As the POU/POE water treatment industry progresses to new levels and meets new challenges, issues regarding regulations and standards continually arise. As the industry waits for the EPA and U.S. government to finalize regulations, the industry is forced to ride out the MCL changes, rule withdrawals and estimated costs that each proposal brings. Listed here is a review of regulation changes the industry has seen in the last year and a brief look at which ones to watch for in the future.
Government Regulations and Safe Drinking Water Act Updates
The Kenosha Water Utility treatment facility, located on the shores of Lake Michigan in Wisconsin, needed to upgrade its two plants to meet the expanding water needs of the community it services. Continuous microfiltration helped meet those needs.
The following is some basic information compiled from industry experts at diverse companies. Additional information is available at the contact information provided.
The Basic Types, Materials and Applications for Various Filter Cartridges.
In the last issue, we reviewed ultraviolet (UV) disinfection as a suitable technology for treating biologically unsafe water supplies. In this article, we will focus on system design and understanding the many available options for residential and commercial applications.
Understanding Residential and Commerical UV
The occurrence of Cryptosporidium parvum and other pathogens in water supplies poses a dangerous problem to the water industry and human health. Read about a new technology that is helping rid of this problem.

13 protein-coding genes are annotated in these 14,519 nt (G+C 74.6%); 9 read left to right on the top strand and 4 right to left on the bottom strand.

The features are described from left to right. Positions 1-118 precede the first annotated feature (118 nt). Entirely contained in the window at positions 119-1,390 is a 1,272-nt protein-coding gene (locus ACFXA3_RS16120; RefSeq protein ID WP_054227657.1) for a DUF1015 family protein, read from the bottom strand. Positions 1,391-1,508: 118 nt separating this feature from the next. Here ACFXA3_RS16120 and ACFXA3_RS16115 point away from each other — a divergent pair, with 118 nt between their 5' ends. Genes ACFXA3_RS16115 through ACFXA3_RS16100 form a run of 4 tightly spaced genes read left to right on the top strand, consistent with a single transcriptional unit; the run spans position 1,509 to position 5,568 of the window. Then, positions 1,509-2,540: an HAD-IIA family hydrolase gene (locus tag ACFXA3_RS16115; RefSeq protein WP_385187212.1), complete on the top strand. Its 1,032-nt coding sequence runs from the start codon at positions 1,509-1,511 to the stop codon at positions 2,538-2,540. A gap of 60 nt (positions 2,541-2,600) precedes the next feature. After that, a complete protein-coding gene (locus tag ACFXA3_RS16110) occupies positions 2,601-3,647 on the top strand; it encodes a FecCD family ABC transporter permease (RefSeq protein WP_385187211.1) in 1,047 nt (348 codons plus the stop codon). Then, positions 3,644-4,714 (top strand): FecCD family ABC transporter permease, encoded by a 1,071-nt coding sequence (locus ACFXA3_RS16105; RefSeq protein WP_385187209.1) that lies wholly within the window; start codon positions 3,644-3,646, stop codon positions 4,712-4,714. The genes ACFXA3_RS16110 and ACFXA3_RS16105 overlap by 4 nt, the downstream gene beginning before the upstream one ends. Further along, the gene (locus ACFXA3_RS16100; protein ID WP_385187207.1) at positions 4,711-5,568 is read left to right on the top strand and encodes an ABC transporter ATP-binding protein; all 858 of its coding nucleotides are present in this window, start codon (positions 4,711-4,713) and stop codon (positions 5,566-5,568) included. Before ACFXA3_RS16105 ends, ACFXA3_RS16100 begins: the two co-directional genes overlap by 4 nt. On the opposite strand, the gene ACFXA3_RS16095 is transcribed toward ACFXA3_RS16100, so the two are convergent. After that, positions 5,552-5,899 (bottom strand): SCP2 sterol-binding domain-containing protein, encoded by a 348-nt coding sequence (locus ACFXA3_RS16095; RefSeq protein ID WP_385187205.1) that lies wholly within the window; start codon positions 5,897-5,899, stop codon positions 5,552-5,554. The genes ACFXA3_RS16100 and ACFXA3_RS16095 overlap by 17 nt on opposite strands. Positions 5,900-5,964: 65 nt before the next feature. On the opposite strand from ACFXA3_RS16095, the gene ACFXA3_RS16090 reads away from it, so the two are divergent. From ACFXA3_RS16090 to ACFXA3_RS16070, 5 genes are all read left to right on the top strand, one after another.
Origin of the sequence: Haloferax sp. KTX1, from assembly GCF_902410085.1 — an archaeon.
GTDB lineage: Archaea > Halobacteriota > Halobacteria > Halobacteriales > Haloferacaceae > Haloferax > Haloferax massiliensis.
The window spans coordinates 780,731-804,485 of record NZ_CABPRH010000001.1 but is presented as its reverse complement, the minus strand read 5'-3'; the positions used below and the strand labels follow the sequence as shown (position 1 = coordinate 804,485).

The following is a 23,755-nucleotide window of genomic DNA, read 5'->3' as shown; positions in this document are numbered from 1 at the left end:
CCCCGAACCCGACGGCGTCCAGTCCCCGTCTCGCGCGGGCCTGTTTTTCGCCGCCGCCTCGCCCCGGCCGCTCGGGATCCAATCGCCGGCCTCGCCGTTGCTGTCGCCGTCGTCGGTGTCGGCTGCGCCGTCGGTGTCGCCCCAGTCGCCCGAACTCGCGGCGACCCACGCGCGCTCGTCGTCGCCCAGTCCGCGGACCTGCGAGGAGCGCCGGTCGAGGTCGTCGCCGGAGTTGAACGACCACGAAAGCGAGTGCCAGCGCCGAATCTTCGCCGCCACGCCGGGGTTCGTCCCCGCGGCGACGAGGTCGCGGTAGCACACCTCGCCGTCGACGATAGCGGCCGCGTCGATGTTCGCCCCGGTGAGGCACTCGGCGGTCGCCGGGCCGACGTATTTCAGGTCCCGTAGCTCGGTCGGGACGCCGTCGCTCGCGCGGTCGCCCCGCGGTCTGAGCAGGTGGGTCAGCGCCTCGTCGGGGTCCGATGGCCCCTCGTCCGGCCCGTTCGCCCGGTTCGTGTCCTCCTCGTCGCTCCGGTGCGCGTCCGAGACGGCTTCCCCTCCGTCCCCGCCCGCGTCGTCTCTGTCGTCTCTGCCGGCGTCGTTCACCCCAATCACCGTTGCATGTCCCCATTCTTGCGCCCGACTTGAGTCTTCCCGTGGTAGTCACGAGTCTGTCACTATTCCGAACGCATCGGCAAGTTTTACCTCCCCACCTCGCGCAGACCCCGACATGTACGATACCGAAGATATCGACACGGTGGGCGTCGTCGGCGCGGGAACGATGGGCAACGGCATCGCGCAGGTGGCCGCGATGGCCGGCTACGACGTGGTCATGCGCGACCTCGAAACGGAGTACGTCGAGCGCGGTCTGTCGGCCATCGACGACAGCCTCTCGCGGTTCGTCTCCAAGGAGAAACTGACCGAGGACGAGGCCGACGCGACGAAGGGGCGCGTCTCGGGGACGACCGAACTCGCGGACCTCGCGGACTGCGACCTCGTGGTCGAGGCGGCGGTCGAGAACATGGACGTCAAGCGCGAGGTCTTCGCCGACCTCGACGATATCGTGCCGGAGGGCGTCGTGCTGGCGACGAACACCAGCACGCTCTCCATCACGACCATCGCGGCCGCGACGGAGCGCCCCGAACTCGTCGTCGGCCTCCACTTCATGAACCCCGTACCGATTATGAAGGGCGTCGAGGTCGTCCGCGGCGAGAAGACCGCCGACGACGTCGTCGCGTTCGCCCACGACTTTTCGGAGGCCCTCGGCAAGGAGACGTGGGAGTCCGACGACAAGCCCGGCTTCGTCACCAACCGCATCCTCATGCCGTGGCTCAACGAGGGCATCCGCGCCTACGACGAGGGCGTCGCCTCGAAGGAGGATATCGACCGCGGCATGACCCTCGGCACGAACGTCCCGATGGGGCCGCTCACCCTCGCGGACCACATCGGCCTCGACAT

While temperature is acknowledged to be an important factor in water treatment, remarkably little study has been made of the adverse influence of low temperatures on physical treatment process effectiveness. An early study concluded that "there is no preventative or retarding effect on alum floc formation with low raw water temperatures."
Part 4: Microbiologically-Mediated Deterioration in Surface Water Supplies
There are approximately 73,000 cases of E. coli annually in the United States, according to the Centers for Disease Control and Prevention. However, this infection is not just domestic but on a global scale.
Escherichia coli, a.k.a. E. coli. A terrible, but familiar word to the public suggests sewage or animal waste contamination. E.
Recent outbreaks of E. coli have brought consumer’s attention to their drinking water. Understanding its source, regulations and prevention will be key to combating this waterborne illness